.. Oh! ... and Hello Teressa.

    FWIW, I got my first kit lens at #11. That is, my eleventh lens was finally of a kit type!

    ... and to be honest it isn't even mine! I got it for my son who just wants to occasionally take photos with my old D70s, which I gave to him a long time back when he kept pestering me if he could use my camera, even tho I got him a Kodak P&S to play with and destroy as he pleased.. etc, etc.

    AND!! .. you know what(he's currently 11 and he's had it now since he was 8) .. he still prefers to use my 105mm macro lens, because it can focus in really closely and do cool stuff like that! )

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    Thanks everyone... so much to think about now!

    I can get the 60D with the 15 - 85mm for a little over $1700, it just means saving for another month and then my hubby has said I can get either the 50mm 1.4 or the 60mm macro for my birthday! That may be the way to go for me because it wont always be plausibe for me to buy extra glass. I have 3 growing boys to feed. So to have the 2 really good lenses will last me longer.... i think???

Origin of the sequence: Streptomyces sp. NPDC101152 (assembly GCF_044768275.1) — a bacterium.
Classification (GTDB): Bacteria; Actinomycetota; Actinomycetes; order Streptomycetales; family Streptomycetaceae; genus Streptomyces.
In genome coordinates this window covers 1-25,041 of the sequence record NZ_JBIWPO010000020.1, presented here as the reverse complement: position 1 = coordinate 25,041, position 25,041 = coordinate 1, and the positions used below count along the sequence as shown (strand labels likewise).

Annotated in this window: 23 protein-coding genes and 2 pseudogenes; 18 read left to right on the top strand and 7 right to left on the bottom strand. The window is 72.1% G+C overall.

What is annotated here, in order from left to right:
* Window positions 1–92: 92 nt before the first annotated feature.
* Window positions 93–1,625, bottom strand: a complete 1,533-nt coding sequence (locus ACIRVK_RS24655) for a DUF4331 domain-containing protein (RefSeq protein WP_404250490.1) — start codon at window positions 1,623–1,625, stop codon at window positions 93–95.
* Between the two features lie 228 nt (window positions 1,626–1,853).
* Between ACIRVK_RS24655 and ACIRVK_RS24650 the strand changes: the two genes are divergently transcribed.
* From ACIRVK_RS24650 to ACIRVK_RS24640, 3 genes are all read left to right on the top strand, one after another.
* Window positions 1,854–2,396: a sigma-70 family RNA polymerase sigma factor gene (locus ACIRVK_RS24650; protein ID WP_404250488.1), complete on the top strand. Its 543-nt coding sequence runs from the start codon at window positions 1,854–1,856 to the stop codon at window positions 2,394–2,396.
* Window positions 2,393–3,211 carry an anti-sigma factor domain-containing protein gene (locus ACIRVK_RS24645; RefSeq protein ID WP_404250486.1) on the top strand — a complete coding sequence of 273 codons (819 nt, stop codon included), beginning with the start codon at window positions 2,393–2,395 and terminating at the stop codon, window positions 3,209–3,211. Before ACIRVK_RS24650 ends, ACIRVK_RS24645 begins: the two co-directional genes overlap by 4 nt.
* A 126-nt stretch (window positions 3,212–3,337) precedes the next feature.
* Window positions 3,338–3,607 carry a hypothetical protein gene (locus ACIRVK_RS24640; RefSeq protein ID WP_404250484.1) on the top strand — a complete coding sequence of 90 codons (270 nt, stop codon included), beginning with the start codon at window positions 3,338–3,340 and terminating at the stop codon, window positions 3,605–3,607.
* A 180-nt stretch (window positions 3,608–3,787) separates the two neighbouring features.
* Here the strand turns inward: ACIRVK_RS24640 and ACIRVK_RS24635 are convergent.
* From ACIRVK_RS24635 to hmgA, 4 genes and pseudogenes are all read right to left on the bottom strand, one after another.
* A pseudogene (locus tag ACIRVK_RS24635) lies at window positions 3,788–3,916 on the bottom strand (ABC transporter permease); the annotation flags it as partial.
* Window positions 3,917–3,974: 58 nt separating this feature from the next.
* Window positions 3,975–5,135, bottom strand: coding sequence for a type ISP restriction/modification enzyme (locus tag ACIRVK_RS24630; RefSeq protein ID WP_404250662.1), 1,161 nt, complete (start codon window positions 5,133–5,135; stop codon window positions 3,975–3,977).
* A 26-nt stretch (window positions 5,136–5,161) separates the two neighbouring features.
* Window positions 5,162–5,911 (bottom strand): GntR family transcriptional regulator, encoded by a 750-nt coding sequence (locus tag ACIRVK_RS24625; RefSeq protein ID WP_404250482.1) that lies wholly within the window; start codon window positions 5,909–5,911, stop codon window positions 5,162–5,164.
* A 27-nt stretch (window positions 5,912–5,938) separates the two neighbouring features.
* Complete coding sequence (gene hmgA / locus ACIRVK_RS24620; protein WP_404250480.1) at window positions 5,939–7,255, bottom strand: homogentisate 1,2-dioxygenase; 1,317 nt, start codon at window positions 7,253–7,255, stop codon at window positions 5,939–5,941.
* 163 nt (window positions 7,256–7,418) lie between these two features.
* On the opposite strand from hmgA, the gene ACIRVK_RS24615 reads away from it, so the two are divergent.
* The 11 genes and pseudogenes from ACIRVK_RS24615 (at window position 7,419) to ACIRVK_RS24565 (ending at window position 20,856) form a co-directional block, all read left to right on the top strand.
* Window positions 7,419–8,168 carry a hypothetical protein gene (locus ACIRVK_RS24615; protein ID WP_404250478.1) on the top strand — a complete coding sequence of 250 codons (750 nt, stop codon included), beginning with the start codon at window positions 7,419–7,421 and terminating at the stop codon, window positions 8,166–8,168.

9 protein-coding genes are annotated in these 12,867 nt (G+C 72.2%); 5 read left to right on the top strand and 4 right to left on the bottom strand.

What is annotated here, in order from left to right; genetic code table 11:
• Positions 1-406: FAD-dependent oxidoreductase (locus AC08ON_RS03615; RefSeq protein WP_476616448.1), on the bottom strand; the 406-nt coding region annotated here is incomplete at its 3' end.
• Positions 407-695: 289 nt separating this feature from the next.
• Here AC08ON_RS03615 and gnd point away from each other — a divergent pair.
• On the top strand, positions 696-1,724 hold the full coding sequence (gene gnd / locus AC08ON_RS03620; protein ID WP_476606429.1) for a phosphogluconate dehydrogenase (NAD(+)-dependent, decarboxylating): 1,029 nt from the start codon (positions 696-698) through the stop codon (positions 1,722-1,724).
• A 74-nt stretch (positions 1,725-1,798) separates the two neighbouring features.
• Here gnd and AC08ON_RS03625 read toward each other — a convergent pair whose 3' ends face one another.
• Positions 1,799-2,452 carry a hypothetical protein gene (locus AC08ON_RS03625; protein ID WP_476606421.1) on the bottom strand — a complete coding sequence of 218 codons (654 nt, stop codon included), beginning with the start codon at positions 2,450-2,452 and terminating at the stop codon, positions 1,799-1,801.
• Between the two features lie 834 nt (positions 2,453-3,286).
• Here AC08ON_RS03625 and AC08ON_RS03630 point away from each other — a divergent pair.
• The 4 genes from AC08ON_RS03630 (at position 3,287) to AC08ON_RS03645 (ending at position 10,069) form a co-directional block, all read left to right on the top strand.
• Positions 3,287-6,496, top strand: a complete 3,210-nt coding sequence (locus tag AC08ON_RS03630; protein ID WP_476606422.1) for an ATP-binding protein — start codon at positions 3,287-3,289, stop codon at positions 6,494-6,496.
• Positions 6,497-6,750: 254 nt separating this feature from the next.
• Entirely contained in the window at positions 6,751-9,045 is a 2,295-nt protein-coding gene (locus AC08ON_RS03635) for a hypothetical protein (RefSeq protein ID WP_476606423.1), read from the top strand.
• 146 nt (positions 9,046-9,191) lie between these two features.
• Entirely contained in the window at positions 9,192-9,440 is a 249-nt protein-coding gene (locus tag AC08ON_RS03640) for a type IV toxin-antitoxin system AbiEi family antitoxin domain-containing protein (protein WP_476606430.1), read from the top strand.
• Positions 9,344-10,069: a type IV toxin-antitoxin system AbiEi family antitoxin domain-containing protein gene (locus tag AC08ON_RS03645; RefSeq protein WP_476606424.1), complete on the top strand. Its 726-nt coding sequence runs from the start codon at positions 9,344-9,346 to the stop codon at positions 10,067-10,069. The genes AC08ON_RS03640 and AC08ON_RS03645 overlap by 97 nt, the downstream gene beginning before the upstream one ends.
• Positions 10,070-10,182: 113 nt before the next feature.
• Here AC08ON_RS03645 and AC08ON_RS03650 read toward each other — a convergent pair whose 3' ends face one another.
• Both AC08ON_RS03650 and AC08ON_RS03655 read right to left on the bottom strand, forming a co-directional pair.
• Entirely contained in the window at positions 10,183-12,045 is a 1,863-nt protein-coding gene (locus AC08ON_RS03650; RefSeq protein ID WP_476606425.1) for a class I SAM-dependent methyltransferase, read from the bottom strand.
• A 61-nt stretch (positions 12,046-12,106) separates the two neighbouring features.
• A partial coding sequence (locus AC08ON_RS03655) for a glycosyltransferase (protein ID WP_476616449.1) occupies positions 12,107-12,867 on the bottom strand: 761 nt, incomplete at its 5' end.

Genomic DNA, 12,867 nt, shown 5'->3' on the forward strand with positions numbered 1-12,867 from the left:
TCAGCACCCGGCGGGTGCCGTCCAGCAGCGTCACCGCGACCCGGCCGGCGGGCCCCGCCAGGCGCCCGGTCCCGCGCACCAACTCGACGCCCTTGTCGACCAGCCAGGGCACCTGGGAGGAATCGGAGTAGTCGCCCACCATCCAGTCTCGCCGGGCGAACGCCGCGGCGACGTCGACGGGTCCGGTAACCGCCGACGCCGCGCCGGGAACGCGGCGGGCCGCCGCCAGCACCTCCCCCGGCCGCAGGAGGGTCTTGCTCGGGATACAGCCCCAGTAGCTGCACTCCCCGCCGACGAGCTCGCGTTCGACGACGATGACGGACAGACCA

Thanks again everyone!

    T

    I just got so excited that I'd finally saved the $1500 that I got a little impatient

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    Perfect! That is a great way to go.

  13. #13
    It's all about the Light!
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    Wot Arfur said!!

    The 28-75 is excellent, and the 10-20 is used by many on this site.
    regards, Kym Gallery Honest & Direct Constructive Critique Appreciated! ©